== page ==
Cats are one of the most popular pets kept as companions in Australia and NZ. They are beautiful, graceful, affectionate, but above all, highly complicated! Many people choose to keep their cats indoor to protect them from fighting, to decrease risk of injury, and to protect them from infectious disease. However, the challenge of keeping a cat indoor is to ensure they receive the environmental stimulation they need to avoid getting bored.

Cats have a need to exhibit hunting behaviour, to play and to explore. They must feel in control of what they are doing and, when necessary, be able to find a place where they can retreat and hide. A consistent daily routine is very important, and while it is not difficult to develop a plan to satisfy their behavioural needs, it can be time consuming to commit to a routine.

Tips and tricks to help you keep your indoor cat stimulated

Play time

Cat owners should dedicate two periods of 10 minutes a day to playing with their cat. A variety of toys are needed, with different textures, colours and shapes. Playtime can include throwing your cat’s toys for them or using a cat teaser wand to get them moving. There are a range of fantastic toys that you can purchase, that helps your cat stalk, chase and even kick. Using different toys each time you play can also help motivate your cat. This is a great way to get your furry friend using their natural instincts in a safe environment!

Climb, hide, play and scratch

Cat aerobic centres and mazes can be wonderful items to keep your cat active when you are not home. These centres have multiple levels for climbing as well as areas designed for play and hiding. As they come in a range of sizes and shapes, you can find the perfect one for your cat and the environment you live in. You can also make your own mazes with card board boxes and tubes. Remember, you will need to change this regularly!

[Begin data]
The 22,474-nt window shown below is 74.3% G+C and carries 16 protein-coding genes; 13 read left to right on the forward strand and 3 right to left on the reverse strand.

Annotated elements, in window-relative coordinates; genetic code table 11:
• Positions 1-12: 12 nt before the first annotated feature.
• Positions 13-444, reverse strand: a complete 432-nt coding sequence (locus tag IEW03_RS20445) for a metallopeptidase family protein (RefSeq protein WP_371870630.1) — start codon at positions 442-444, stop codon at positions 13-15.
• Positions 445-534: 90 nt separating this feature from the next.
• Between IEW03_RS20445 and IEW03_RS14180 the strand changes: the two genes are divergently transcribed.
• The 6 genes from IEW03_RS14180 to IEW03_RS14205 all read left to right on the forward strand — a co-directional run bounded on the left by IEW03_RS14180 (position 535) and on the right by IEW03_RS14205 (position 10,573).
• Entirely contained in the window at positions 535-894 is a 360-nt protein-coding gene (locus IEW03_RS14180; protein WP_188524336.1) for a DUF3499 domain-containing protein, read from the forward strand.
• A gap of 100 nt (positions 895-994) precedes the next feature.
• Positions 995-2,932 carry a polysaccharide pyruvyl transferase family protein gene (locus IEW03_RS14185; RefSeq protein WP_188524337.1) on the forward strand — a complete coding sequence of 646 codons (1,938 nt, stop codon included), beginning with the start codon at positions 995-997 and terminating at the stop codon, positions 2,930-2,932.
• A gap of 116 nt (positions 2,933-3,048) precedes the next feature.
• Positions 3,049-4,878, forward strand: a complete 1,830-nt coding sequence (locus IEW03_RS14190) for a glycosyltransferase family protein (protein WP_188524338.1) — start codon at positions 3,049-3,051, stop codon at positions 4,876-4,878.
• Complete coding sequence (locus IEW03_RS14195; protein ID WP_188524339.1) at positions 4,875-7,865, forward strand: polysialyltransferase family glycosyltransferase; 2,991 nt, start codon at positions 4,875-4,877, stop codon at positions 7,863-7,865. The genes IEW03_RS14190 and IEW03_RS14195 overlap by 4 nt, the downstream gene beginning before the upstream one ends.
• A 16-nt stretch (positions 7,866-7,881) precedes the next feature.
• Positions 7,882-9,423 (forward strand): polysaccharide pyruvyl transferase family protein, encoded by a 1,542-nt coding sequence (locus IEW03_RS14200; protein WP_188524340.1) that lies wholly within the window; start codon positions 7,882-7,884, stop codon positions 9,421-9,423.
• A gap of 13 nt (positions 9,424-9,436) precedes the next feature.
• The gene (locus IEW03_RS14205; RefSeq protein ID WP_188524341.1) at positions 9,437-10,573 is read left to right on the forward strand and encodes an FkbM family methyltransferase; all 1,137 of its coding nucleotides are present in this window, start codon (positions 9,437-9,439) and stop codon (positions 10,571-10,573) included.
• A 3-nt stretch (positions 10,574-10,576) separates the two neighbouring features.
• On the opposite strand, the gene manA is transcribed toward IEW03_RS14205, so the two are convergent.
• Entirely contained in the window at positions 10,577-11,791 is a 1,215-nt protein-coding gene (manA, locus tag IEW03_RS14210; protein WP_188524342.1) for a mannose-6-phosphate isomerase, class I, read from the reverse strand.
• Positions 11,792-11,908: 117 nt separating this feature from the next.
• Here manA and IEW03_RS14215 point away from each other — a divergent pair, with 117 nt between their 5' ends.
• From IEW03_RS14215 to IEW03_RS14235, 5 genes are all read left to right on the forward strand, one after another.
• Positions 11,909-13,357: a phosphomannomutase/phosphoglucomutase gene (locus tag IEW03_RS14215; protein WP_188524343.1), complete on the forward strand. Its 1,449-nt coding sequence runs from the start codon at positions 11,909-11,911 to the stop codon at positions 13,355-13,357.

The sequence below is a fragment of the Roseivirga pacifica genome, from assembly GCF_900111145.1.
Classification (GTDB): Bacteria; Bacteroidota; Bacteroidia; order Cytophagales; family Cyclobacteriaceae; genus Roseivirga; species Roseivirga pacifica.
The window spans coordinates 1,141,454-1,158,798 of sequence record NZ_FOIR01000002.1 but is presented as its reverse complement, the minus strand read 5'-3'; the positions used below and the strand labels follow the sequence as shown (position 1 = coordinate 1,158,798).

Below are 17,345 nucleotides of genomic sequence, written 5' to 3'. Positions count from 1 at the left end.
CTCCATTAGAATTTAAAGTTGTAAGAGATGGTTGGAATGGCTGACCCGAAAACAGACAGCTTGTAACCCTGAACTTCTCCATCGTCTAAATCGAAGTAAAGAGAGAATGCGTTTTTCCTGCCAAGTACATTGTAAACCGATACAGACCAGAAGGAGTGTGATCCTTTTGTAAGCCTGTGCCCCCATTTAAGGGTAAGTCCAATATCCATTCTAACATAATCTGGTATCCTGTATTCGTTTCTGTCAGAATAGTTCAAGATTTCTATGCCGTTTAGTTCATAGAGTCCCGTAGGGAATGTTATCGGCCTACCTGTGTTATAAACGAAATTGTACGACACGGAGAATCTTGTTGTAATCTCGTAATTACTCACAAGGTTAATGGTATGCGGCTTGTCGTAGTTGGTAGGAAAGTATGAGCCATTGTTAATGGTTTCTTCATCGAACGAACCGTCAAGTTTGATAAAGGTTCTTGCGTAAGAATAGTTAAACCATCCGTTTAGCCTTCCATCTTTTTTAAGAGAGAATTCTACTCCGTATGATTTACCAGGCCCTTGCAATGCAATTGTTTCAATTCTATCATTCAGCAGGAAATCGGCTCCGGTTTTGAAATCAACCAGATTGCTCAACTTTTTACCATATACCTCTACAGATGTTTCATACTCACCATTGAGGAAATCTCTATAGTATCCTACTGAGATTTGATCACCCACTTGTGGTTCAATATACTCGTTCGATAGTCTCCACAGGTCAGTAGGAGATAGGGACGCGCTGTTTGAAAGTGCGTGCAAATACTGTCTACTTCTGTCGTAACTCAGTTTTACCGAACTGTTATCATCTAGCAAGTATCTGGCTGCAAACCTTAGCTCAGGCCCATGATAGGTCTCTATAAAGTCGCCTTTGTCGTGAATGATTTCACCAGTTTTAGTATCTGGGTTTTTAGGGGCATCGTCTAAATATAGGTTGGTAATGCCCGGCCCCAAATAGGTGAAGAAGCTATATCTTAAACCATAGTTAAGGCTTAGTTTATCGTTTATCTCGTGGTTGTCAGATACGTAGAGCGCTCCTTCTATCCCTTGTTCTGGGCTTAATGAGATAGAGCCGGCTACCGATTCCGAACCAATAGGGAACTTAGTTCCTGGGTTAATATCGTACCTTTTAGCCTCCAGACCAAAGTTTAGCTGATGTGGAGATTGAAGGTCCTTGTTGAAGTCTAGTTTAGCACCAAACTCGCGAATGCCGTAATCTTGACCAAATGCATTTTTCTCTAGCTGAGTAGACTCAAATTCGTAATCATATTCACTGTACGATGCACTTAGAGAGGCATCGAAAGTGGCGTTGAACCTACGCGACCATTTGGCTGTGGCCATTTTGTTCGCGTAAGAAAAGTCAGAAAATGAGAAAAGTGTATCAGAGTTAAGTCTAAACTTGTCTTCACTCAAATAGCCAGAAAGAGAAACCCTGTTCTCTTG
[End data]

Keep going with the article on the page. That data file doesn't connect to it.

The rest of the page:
Who could forget a scratching post? This is a necessity for all cats, especially indoor cats. Scratching is a natural instinct for our furry friends and it is very important that your cat can do this regularly. This also protects your carpets and furniture from any possible damage. You can use catnip spray or powder on these areas to encourage use.


The feline desire to hunt is natural and instinctive. Regardless of how much food you feed them, your cat will always react to sight and sound of prey with a stalk. If something moves rapidly or squeaks with a high pitch noise, this will automatically trigger a reaction. You can purchase toys that imitate real prey through size, texture, colour and sound. This helps to fulfil the social and natural needs that are essential to our furry family members.

Make food time fun

While cats do not find any benefit in specific meal times, fun puzzle feeders or feeder toys can be a great way to keep portion sizes in control and maintain a happy furry friend. It is beneficial to make your cat work for their food through these toys or by scattering food bowels around the house for them to find. You can even create your own puzzle feeder by cutting holes in an old plastic bottle. By making the holes a little bigger than the diameter of their dry food, your cat will enjoy playing with the bottle to make their food come out.

Getting some fresh air

For the owners who like to offer their cat some time outside, there are the lead and harness options. However, it can be difficult for cats to enjoy or learn to walk on a lead. It is best to introduce this type of walking early on when they are kittens so that they can get used to this approach. You can also purchase outdoor cat enclosures, ideally a pen, that keeps them outdoors and safe.

These are only some of the ways you can keep your furry family member active and happy whilst staying indoors. If you notice a change in your cat or they are struggling with the transition from outdoors to being inside, please contact us. We can provide behavioural assistance and advice to help your cat enjoy life indoors.